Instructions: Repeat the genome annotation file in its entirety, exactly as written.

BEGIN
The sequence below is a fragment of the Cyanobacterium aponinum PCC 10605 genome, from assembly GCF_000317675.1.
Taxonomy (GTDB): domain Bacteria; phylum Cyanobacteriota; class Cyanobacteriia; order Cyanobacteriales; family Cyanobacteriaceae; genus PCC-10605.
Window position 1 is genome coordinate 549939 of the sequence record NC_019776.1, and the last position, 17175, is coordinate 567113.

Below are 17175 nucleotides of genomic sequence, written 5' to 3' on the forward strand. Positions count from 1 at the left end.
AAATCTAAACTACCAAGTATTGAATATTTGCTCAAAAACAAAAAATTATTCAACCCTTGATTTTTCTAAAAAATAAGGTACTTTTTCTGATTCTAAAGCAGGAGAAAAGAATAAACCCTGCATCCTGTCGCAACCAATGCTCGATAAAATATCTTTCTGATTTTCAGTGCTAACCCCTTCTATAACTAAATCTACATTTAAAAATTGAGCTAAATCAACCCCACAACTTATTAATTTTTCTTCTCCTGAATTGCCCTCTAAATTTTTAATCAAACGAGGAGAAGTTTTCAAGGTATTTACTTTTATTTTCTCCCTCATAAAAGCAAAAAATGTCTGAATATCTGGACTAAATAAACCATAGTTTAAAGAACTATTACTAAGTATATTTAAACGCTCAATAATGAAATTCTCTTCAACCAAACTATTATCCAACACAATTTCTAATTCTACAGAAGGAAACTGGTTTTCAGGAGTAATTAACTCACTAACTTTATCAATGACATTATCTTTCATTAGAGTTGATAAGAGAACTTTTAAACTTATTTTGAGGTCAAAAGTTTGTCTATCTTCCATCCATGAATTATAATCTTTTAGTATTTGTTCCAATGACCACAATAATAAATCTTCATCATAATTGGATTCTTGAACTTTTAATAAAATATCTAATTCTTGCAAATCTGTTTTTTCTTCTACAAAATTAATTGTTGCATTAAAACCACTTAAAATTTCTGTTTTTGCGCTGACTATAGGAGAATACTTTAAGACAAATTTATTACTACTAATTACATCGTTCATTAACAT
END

The sequence below is a fragment of the Cyanobacterium aponinum PCC 10605 genome, from assembly GCF_000317675.1.
Taxonomy (GTDB): domain Bacteria; phylum Cyanobacteriota; class Cyanobacteriia; order Cyanobacteriales; family Cyanobacteriaceae; genus PCC-10605.
Window position 1 is genome coordinate 549939 of the sequence record NC_019776.1, and the last position, 17175, is coordinate 567113.

Below are 17175 nucleotides of genomic sequence, written 5' to 3' on the forward strand. Positions count from 1 at the left end.
AAATCTAAACTACCAAGTATTGAATATTTGCTCAAAAACAAAAAATTATTCAACCCTTGATTTTTCTAAAAAATAAGGTACTTTTTCTGATTCTAAAGCAGGAGAAAAGAATAAACCCTGCATCCTGTCGCAACCAATGCTCGATAAAATATCTTTCTGATTTTCAGTGCTAACCCCTTCTATAACTAAATCTACATTTAAAAATTGAGCTAAATCAACCCCACAACTTATTAATTTTTCTTCTCCTGAATTGCCCTCTAAATTTTTAATCAAACGAGGAGAAGTTTTCAAGGTATTTACTTTTATTTTCTCCCTCATAAAAGCAAAAAATGTCTGAATATCTGGACTAAATAAACCATAGTTTAAAGAACTATTACTAAGTATATTTAAACGCTCAATAATGAAATTCTCTTCAACCAAACTATTATCCAACACAATTTCTAATTCTACAGAAGGAAACTGGTTTTCAGGAGTAATTAACTCACTAACTTTATCAATGACATTATCTTTCATTAGAGTTGATAAGAGAACTTTTAAACTTATTTTGAGGTCAAAAGTTTGTCTATCTTCCATCCATGAATTATAATCTTTTAGTATTTGTTCCAATGACCACAATAATAAATCTTCATCATAATTGGATTCTTGAACTTTTAATAAAATATCTAATTCTTGCAAATCTGTTTTTTCTTCTACAAAATTAATTGTTGCATTAAAACCACTTAAAATTTCTGTTTTTGCGCTGACTATAGGAGAATACTTTAAGACAAATTTATTACTACTAATTACATCGTTCATTAACAT